I didn’t write this to try to guilt anyone into using cloth, by the way. I just wanted to share my experience and how it’s worked so well for our family. If I inspire you to try, great! If not, that’s okay too.
If you’ve been reading this blog for very long at all, you’ll know that we had a garden this summer. It was the first time we did one. Well, the first time we did one right, anyway. We planted carrots, zucchini, and tomatoes. The tomatoes were from starters we got from the farm store; the carrots and zucchini were from seed.
I was in love with idea of growing our own food. And believe me, I still am. The idea of working the ground (within reason – I wouldn’t want to be a farmer, but a summer garden is cool) and eating the toils of your labor is awesome to me. But I don’t know if we’ll do it again. As long as we’re living in the city, anyway. Here’s why.
1. The cost to output ratio. Our water bill roughly doubled this summer, and we honestly didn’t get that much produce for the cost. We could have saved a lot of money by just buying our zucchini and tomatoes.
2. (And this is related to #1) Not enough output. I don’t know if we did something “wrong” or what, but we did not have the “you’ll be giving zucchini to your neighbors because there’ll be too much for you to eat” experience. We only got one or two fruits per week. I had high hopes for canning tomatoes and making homemade tomato sauce with the fruits from our 4 tomato plants (2 cherries and 2 beefsteaks), and there were barely enough for tacos. Definitely not enough to can. We had about a dozen cherry tomatoes a day that were ripe and one or two beefsteaks every couple of weeks. I don’t know if this is a normal experience, but it was what we found.
Now, I’m not going to say that the garden experience left a bitter taste in my mouth (pardon the pun), because it was really fun going out every day and picking the cherry tomatoes and sharing them with the kids (Small Fry in particular loved them!). And whenever there was a zucchini or big tomato ready, it was practically a celebration. But I do have to weigh the cost/benefit, and based on this year, I’m not sure it’s worth it. Maybe next year we’ll do something different, or maybe we’ll try the same crops again, or maybe we’ll just save the money on the water bill and buy our produce. I can’t rightly say. All I know is that it’ll have to be something we think heavily about before doing again.
What’s your experience with gardening? Has it been worth it for you?
Our town does a thing every Halloween where the downtown businesses offer trick-or-treating for the kids. This came about a few years ago when there was a lot of controversy over house-to-house trick-or-treating because of the “risk” associated with accepting candy/food from strangers. One of the insurance offices had someone in a full-on Iron Man costume around for pictures.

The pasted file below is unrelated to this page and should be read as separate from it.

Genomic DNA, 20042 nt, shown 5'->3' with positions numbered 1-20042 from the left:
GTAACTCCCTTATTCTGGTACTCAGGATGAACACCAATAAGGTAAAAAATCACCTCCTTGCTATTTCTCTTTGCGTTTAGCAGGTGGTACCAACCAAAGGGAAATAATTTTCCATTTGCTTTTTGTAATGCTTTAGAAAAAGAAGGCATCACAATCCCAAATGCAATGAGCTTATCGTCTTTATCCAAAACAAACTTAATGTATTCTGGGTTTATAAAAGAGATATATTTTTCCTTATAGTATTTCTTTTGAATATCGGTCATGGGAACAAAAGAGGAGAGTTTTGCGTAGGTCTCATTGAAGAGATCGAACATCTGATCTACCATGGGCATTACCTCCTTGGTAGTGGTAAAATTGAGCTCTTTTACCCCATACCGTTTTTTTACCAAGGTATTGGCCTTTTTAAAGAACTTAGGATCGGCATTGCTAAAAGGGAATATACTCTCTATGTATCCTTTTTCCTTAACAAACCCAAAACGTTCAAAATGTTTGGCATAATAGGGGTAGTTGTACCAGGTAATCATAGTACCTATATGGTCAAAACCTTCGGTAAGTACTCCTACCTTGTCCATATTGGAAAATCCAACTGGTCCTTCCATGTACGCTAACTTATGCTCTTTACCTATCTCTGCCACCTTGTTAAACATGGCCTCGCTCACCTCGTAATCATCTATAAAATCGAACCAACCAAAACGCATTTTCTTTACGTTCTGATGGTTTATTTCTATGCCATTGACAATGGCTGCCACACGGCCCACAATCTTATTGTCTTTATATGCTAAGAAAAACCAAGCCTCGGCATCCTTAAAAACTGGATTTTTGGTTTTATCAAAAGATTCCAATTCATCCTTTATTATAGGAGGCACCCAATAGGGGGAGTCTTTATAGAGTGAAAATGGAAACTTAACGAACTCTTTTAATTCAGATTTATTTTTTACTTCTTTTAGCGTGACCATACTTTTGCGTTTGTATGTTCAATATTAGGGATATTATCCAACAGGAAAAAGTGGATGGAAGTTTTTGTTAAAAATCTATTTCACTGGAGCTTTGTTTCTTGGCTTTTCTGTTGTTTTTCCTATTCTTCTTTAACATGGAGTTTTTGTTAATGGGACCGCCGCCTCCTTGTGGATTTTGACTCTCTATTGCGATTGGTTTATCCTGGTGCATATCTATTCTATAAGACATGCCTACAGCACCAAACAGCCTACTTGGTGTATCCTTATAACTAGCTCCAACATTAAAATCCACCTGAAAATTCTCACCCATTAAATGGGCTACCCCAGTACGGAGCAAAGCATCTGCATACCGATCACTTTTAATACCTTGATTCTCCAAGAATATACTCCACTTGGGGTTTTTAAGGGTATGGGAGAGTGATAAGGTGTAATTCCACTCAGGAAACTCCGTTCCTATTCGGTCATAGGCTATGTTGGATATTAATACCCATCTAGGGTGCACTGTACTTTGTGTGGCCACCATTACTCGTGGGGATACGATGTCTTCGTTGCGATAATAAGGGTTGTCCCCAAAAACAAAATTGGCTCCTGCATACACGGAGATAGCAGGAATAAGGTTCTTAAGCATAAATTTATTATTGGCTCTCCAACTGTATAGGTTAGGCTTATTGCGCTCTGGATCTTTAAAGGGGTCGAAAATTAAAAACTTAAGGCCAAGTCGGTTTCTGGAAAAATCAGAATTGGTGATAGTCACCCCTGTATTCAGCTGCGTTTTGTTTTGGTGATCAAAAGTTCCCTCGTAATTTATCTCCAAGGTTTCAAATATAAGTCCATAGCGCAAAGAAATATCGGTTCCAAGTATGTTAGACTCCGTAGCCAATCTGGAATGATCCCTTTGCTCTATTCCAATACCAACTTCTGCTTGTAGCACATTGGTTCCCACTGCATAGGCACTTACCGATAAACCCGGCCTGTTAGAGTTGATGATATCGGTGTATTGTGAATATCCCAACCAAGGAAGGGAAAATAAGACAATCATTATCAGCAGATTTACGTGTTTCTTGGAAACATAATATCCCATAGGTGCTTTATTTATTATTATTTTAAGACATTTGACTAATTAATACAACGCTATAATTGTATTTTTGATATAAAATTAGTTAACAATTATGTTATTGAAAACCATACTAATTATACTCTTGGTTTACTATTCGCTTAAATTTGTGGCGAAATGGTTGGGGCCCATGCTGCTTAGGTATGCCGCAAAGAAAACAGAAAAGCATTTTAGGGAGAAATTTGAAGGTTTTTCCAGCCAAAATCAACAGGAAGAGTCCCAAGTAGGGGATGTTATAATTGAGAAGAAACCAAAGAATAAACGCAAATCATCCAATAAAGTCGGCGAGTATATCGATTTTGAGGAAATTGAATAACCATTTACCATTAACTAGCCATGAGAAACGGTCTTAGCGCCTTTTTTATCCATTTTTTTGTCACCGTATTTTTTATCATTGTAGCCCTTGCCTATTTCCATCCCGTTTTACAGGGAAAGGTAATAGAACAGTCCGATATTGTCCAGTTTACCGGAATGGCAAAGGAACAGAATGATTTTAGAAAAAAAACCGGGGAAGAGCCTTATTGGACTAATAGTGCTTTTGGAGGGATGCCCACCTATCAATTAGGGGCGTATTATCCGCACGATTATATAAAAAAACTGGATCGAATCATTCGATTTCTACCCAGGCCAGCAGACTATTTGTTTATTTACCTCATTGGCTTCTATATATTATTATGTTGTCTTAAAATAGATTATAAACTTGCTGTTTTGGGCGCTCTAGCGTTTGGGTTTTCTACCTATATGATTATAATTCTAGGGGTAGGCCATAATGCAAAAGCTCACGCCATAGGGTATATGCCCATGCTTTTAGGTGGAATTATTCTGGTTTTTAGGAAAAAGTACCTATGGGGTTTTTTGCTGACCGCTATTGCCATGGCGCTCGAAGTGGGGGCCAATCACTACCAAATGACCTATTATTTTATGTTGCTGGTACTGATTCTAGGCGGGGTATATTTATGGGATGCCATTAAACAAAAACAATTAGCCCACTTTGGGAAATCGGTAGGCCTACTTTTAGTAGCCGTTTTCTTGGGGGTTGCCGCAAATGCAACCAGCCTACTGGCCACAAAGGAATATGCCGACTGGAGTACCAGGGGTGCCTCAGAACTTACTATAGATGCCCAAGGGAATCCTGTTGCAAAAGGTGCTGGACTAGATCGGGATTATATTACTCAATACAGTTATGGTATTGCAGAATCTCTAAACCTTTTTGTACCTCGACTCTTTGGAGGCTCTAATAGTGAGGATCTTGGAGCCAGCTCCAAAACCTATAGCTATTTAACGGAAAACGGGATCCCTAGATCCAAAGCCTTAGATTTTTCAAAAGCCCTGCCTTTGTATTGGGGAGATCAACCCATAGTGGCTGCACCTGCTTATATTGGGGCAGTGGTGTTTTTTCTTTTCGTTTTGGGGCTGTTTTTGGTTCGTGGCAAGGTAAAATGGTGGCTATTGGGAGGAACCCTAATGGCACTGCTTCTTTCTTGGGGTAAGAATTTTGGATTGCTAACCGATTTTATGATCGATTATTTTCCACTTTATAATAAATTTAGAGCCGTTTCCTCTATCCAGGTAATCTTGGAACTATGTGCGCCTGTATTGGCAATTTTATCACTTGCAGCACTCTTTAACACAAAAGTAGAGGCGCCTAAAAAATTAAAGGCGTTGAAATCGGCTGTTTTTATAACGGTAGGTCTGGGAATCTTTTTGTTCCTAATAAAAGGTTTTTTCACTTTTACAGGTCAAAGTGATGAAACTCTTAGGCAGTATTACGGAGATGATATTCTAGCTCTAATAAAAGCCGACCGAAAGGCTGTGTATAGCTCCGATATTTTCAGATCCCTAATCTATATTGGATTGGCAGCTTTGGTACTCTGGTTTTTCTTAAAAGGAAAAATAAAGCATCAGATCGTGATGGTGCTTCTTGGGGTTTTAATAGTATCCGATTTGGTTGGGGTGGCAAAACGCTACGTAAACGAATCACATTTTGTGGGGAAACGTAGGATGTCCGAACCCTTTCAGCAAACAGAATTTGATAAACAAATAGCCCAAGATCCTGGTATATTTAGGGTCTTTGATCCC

Seahawk went as Russell Wilson (of course!) and Munchkin was a ninja. I think we spent a sum total of $8 for their costumes – $4 at Goodwill for the football helmet (which is actually a softball helmet, but no matter) and $4 for the fabric to make the ninja mask. They just wore regular clothes otherwise.
I hate carving pumpkins. There. I’ve said it. But my kids love it, and I forget year to year how much I dislike it. Hubby has a skin allergy to pumpkin flesh (he can eat it, just can’t touch it raw), so carving duties fall to me.
We bought one of the kits with a book of patterns and the carving tools. Munchkin chose a headless guy, which ended up being more difficult than expected to complete. But he liked it, so that’s all that matters.
I think it ended up looking like Batman’s logo. But look carefully and you can tell that the top part is actually a top hat, and the bottom is a coat.
Seahawk decided he wanted a spider on his, so I just freehanded a basic spider shape. There was more cutting on his, but less details, so it was easier overall.
Happy (almost) Halloween!
That’s how long I’ve been a mom.
Or, that’s how old Seahawk is. Yeah. That makes me sound less old ;).
We had a big week of celebrations. On Sunday, we had the two older boys’ joint “friend” party. We bought white t-shirts from Gen-X and a package of fabric markers and each kid got to decorate their own shirt. Seahawk did his up like a jersey of his favorite football player, Russell Wilson of the Seattle Seahawks (hence his blog name). Munchkin did a space scene. When they were wearing their shirts the next day, I took the opportunity during our daily trek to the store to teach them the planets in order. I learned them in third grade, and to this day I still use the mnemonic device my teacher taught us: My Very Elegant Mother Just Sat Upon Nine Pizzas (Mercury, Venus, Earth, Mars, Jupiter, Saturn, Uranus, Neptune, Pluto). Yes, I know Pluto isn’t technically considered a planet anymore, but it completes the funny phrase nicely :).
Anyway, after the shirt coloring, the kids went outside to play (yay for beautiful weather in late October!). Then I called them back in to do “build your own pizzas.” I made pizza crust, tripling my normal recipe, and divided it into mini-pizza size portions. We put various toppings into bowls and kids got to choose what they wanted. Then we baked them up and served them for dinner (the party ran from 4-6). Overall, a very successful party! Except for the fact that I didn’t take any pictures. That was a tragedy.
On Monday, we had Seahawk’s “grandparents dinner.” He chose baked ziti, which works for me, because it’s easy to make a big pan of that! In lieu of gifts, he asked everyone for a cash donation to put toward his “basketball fund.” He’s never played a team sport (they’re expensive around here!) and really wanted to. Between everyone, he got what he needed, plus a pair of shoes specifically for the gym. I can’t wait to start going to his games next month!
Then on his real birthday, yesterday, I made tamales for dinner – that’s another of his favorites, but we don’t have it very often because they’re very time consuming to make. Because we’d had cake (homemade pumpkin cake – yum!) at the grandparents dinner, I just bought him a doughnut from the grocery store for his real birthday. It’s all about portion control, and one doughnut won’t stick around for days ;). We put ten candles in it for him (which hubby thought was about the funniest thing he’d ever seen – I didn’t tell him in advance I was going to do that) and sang the traditional song. And that was that.
How do you celebrate birthdays?